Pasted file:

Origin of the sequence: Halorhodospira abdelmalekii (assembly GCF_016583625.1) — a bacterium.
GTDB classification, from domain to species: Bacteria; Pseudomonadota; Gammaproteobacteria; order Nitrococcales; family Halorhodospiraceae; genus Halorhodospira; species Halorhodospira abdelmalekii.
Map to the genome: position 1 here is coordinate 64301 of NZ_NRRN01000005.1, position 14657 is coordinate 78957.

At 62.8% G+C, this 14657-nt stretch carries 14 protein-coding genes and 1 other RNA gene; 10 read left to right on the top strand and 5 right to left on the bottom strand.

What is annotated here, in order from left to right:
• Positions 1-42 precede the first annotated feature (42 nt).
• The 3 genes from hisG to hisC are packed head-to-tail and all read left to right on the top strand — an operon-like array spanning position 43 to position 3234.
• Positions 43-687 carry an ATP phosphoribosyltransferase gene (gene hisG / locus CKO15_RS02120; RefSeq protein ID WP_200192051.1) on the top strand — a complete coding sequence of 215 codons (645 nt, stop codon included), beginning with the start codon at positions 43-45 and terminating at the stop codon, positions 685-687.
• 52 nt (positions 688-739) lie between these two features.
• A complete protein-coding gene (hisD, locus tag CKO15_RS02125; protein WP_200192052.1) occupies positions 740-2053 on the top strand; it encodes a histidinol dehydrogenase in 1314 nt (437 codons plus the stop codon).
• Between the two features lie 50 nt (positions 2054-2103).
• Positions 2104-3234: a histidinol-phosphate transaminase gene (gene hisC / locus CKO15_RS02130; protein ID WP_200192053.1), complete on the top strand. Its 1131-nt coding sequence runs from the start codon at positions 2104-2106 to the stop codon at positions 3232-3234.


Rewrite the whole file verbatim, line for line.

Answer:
Origin of the sequence: Halorhodospira abdelmalekii (assembly GCF_016583625.1) — a bacterium.
GTDB classification, from domain to species: Bacteria; Pseudomonadota; Gammaproteobacteria; order Nitrococcales; family Halorhodospiraceae; genus Halorhodospira; species Halorhodospira abdelmalekii.
Map to the genome: position 1 here is coordinate 64301 of NZ_NRRN01000005.1, position 14657 is coordinate 78957.

At 62.8% G+C, this 14657-nt stretch carries 14 protein-coding genes and 1 other RNA gene; 10 read left to right on the top strand and 5 right to left on the bottom strand.

What is annotated here, in order from left to right:
• Positions 1-42 precede the first annotated feature (42 nt).
• The 3 genes from hisG to hisC are packed head-to-tail and all read left to right on the top strand — an operon-like array spanning position 43 to position 3234.
• Positions 43-687 carry an ATP phosphoribosyltransferase gene (gene hisG / locus CKO15_RS02120; RefSeq protein ID WP_200192051.1) on the top strand — a complete coding sequence of 215 codons (645 nt, stop codon included), beginning with the start codon at positions 43-45 and terminating at the stop codon, positions 685-687.
• 52 nt (positions 688-739) lie between these two features.
• A complete protein-coding gene (hisD, locus tag CKO15_RS02125; protein WP_200192052.1) occupies positions 740-2053 on the top strand; it encodes a histidinol dehydrogenase in 1314 nt (437 codons plus the stop codon).
• Between the two features lie 50 nt (positions 2054-2103).
• Positions 2104-3234: a histidinol-phosphate transaminase gene (gene hisC / locus CKO15_RS02130; protein ID WP_200192053.1), complete on the top strand. Its 1131-nt coding sequence runs from the start codon at positions 2104-2106 to the stop codon at positions 3232-3234.